for  verifying  the  first  head, and + for verifying the second
              head). 3 prints a complete line listing head and track. 6 and  9
              print debugging information.

              Verifies  the  disk  by  first reading the track, than writing a
              pattern of U's, and then reading it again.  This  is  useful  as
              some  errors  only show up after the disk has once been written.
              However, this is also slower.

              Verifies the disk  using  the  mbadblocks  program.   mbadblocks
              marks  the bad sectors as bad in the FAT.  The advantage of this
              is that disks which are only partially bad can still be used for
              MS-DOS filesystems.

              Verifies the whole disk at the end of the formatting process in-
              stead of at each track. Verifying the disk at each track has the
              advantage of detecting errors early on.

              Skips the verification altogether.

              Does  not  format,  but  prints  the  drive  deviation.  If file
              /etc/driveprm exists and provides a  deviation  for  the  drive,
              nothing is printed and the disk is not formatted.

Advanced Options
       Usually,  superformat  uses  sensible default values for these options,
       which you normally don't need to override.  They are intended  for  ex-
       pert  users.   Most  of  them  should only be needed in cases where the
       hardware or superformat itself has bugs.

       -b begin-track
       --begin_track  begin-track
              Describes the track where to begin formatting.  This  is  useful
              if  the previous formatting failed halfway through.  The default
              is 0.

       -e end-track
       --end_track end-track
              Describes where to stop formatting. end_track is the last  track
              to be formatted plus one. This is mainly useful for testing pur-
              poses. By default, this is the  same  as  the  total  number  of
              tracks.   When the formatting stops, the final skew is displayed
              (to be used as absolute skew when you'll continue).

       -S sizecode
       --sizecode sizecode
              Set the sector size to be used. The sector size is 128  *  (2  ^
              sizecode).  Sector sizes below 512 bytes are not supported, thus
              sizecode must be at least 2. By default 512 is  assumed,  unless
              you ask for more sectors than would fit with 512 bytes.

       --stretch stretch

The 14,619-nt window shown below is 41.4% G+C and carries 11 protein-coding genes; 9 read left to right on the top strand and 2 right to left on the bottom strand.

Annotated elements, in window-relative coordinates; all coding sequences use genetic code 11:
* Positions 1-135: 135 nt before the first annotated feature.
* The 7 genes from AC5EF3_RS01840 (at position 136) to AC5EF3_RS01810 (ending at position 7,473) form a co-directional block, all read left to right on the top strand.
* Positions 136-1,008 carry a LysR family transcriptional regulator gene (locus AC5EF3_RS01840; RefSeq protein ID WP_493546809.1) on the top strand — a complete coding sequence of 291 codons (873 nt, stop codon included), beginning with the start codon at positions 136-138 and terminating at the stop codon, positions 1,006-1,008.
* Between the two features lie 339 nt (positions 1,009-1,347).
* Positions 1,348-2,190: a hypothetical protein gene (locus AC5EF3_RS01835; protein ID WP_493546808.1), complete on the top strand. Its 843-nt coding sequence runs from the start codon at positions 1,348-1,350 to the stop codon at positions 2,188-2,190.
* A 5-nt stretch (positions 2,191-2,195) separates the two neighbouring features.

Set  the  stretch  factor. The stretch factor describes how many
              physical tracks to skip to get to the next logical  track  (2  ^
              stretch).  On double density 5 1/4 disks, the tracks are further
              apart from each other.

       -G fmt-gap
       --format_gap fmt-gap
              Set the formatting gap. The formatting gap  tells  how  far  the
              sectors  are away from each other. By default, this is chosen so
              as to evenly distribute the sectors along the track.

       -F final-gap
       --final_gap final-gap
              Set the formatting gap to be used after the last sector.

       -i interleave
       --interleave interleave
              Set the sector interleave factor.

       -c chunksize
       --chunksize chunksize
              Set the size of the chunks. The chunks are small auxiliary  sec-
              tors  used  during formatting. They are used to handle heteroge-
              neous sector sizes (i.e. not all sectors have the same size) and
              negative formatting gaps.

              For  MSS  formats,  make sure that the biggest sector is last on
              the track.  This makes the format more reliable on drives  which
              are out of spec.

              Formats  the disk with sector numbers starting at 0, rather than
              1. Certain CP/M boxes or Music  synthesizers  use  this  format.
              Those disks can currently not be read/written to by the standard
              Linux read/write API; you have to use fdrawcmd to  access  them.
              As  disk  verifying  is done by this API, verifying is automati-
              cally switched off when formatting zero-based.

Sector skewing options
       In order to maximize the user data transfer rate, the sectors  are  ar-